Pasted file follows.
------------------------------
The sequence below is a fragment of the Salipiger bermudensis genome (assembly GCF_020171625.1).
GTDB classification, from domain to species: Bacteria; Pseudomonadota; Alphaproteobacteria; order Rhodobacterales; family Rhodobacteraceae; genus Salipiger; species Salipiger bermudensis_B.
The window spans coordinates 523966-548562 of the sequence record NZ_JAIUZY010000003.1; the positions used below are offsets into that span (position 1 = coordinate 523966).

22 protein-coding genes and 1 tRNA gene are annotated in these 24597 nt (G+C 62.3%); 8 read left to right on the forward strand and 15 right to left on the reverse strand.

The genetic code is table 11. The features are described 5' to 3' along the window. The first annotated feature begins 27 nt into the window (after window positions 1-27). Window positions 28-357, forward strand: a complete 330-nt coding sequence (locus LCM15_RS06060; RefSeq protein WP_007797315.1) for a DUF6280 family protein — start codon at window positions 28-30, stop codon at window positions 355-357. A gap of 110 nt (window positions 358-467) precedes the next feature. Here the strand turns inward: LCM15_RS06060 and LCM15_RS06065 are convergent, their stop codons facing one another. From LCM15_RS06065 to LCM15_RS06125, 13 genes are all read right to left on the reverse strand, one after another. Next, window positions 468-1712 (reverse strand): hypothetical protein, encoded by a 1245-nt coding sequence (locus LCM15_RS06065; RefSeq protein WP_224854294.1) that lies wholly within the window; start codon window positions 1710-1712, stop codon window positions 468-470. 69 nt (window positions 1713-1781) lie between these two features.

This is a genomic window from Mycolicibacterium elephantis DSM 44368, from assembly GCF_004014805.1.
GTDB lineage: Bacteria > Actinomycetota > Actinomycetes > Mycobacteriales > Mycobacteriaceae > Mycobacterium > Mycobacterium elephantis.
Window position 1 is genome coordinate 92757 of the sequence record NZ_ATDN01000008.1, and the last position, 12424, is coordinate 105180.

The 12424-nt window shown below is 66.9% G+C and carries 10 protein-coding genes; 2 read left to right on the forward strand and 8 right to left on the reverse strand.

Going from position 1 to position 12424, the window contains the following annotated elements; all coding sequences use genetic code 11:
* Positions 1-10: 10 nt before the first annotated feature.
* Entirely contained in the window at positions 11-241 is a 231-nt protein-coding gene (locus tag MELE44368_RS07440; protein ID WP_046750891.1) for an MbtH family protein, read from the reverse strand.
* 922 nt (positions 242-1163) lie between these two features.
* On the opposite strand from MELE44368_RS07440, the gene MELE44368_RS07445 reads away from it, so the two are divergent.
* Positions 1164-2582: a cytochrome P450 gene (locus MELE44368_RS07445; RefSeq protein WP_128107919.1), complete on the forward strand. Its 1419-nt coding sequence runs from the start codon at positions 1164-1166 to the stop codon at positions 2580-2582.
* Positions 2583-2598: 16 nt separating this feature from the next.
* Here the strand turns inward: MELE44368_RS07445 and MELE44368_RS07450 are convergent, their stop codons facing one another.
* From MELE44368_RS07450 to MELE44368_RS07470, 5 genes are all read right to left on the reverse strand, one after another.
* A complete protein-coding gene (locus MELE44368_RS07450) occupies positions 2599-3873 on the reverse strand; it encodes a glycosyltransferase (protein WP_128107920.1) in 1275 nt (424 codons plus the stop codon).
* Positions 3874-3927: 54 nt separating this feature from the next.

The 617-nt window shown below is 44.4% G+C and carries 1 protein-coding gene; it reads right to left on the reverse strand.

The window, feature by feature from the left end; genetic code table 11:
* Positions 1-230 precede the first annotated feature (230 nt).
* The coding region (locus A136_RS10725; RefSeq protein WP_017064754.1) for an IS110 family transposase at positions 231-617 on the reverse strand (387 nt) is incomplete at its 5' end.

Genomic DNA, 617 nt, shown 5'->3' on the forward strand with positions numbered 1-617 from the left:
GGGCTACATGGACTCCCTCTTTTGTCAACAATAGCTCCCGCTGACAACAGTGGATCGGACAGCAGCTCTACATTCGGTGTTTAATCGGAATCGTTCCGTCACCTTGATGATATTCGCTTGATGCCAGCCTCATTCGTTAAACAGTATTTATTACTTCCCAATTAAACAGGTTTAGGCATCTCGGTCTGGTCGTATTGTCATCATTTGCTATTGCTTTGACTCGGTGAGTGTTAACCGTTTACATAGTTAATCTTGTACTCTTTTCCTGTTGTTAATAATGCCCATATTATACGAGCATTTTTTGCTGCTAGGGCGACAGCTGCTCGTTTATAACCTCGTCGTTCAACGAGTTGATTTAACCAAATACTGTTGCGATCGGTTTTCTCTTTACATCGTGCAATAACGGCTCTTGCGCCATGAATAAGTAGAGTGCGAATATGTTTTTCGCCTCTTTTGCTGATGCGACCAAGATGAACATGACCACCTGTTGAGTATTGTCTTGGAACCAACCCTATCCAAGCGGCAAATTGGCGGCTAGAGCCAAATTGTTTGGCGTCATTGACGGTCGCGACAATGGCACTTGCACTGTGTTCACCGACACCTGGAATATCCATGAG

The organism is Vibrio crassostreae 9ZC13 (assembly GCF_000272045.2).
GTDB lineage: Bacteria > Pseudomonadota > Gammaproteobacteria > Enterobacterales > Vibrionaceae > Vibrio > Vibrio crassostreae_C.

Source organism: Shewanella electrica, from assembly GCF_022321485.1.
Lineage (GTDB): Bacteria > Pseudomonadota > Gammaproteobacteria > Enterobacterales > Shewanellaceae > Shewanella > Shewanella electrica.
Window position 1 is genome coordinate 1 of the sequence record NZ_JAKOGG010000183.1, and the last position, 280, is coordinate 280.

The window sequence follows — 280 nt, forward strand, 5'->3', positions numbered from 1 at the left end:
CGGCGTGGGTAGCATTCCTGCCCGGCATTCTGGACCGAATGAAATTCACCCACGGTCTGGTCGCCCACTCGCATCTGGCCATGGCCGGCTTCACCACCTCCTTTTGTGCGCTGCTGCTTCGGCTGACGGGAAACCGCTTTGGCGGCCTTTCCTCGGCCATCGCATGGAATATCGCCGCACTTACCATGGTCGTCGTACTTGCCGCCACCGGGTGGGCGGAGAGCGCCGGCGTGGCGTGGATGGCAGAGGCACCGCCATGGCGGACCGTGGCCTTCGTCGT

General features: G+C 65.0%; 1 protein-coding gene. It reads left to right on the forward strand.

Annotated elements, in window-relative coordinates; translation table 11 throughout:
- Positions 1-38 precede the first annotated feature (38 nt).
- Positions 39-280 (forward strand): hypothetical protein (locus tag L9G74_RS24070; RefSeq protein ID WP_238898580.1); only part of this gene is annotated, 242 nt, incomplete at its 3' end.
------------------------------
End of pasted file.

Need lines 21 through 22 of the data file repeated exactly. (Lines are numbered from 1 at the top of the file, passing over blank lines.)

The 617-nt window shown below is 44.4% G+C and carries 1 protein-coding gene; it reads right to left on the reverse strand.

The window, feature by feature from the left end; genetic code table 11: